To counter COVID-19, the government on March 21 announced a Rs 14,000 crore package that would incentivise production of active pharmaceutical ingredient (API) and medical devices in the country.
A pandemic later, India is finally waking to the inadequacies of the domestic healthcare system which has been relying on its foreign counterparts for not just the most basic medical devices (thermometers, BP monitors, stethoscopes, pulse-oximeters) but also critical antibiotics like penicillin and vitamins.
In FY19, India imported about $4.5 billion worth of drug raw materials from China. This equates to about 70-80 percent of our requirement. It also imported almost $6 billion worth of medical devices, which translates to about 80-90 percent of India's needs.
The approved scheme will promote bulk drug parks for financing common infrastructure facilities like common effluent treatment plant (CETP), quality assurance labs, pollution control facilities and skill development centres in 3 Bulk Drug Parks with the financial investment of Rs 3,000 crore in the next five years; and secondly will create a production Linked Incentive (PLI) scheme for promotion of domestic manufacturing of critical key starting materials (KSMs), drug intermediates and active pharmaceutical ingredients (APIs) in the country with financial implications of Rs 6,940 crore for the next eight years.
For medical devices scheme include Rs 400 crore funding towards setting up common infrastructure facilities in four Medical Device Parks. The government also announced Rs 3,420 crore Production Linked Incentive (PLI) for promoting domestic manufacturing of medical devices.
We can't expect things to change suddenly on the ground, but it put us on a good footing. Giving boost to local manufacturing helps reduce our dependence on imports, save valuable foreign exchange and more importantly help in creating jobs.
The financial incentives should be backed by easing of approvals. A top executive of a bulk drug company said that it takes five years to get an approval to set up a bulk drug unit. Utilities like cheap power, water and access to are other requirements.
Industry often complains that the single window clearances by states often opens up multiple windows. Big companies get the red carpet, but smaller and midsize ones often face the brunt of government red tape in getting approvals.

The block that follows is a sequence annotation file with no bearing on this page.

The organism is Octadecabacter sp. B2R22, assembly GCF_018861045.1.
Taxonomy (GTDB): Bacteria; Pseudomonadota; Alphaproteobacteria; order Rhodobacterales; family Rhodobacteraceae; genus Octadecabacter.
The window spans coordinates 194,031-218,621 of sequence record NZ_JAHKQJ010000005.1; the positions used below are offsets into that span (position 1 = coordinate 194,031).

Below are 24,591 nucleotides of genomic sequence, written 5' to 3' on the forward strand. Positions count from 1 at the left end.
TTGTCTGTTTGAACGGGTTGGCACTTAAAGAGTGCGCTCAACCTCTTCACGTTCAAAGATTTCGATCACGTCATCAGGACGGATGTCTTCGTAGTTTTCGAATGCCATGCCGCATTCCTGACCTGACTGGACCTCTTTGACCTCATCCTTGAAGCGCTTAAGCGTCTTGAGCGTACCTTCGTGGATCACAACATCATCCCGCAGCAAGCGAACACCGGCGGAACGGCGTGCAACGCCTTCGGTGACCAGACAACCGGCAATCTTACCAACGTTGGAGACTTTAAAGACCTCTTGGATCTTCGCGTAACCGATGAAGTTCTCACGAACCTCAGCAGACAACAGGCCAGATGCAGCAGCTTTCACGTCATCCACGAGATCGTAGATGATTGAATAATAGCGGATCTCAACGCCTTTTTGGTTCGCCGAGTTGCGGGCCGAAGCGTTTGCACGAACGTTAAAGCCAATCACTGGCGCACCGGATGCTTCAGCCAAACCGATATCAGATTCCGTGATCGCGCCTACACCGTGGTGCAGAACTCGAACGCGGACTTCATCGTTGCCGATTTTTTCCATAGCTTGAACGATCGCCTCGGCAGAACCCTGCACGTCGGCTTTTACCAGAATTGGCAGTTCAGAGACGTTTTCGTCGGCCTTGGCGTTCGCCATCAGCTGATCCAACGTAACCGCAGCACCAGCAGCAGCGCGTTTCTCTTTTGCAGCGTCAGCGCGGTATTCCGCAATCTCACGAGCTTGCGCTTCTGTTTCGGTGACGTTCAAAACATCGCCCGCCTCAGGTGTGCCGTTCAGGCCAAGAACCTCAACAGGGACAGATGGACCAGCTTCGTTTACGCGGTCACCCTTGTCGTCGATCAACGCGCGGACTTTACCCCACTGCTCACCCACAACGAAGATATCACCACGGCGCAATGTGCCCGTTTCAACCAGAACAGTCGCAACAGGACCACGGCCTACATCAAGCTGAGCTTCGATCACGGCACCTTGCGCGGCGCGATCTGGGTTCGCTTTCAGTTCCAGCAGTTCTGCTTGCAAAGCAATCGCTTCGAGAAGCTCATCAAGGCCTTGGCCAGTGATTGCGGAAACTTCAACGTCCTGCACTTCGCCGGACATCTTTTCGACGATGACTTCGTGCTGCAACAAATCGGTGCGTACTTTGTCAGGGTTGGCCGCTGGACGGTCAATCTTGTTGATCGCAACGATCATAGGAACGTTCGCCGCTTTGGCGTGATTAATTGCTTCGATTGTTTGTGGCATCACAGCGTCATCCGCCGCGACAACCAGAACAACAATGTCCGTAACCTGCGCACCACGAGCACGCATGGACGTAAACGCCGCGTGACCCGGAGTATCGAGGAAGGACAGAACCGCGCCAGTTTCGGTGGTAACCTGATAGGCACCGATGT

Industry welcomes the move
The industry has praised the government's announcement.
“India has the capability and competence to manufacture all APIs. The announcement by the government will help revive the API industry in the country and will help the sector regain the dominance that was lost over the years. The investment in creating bulk drug parks is an important step in the right direction for the development of the industry” said Satish Reddy, IPA President and Chairman, Dr Reddy’s Laboratories.
“China has gained importance in fermentation-based APIs namely, antibiotics and vitamins. The government policy to encourage fermentation-based industry will help build self-reliance”, said Pankaj Patel, Chairman, Zydus Cadila.
Dilip Shanghvi, Managing Director, Sun Pharma said, “The new policy is a bold announcement by the government and will give the necessary fillip to the API industry in India. I would like to congratulate the government as this will safeguard healthcare security and create an ecosystem for strong Indian API industry.”
The Association of Indian Medical Device Industry (AiMeD), the domestic industry lobby welcomed the government announcement.
"A visionary move by the government will help address Indian National Healthcare security concerns – the inadequacy of which is being exposed in ongoing crisis to address the Coronavirus pandemic preparedness," Rajiv Nath, Forum Coorindator of AiMeD said.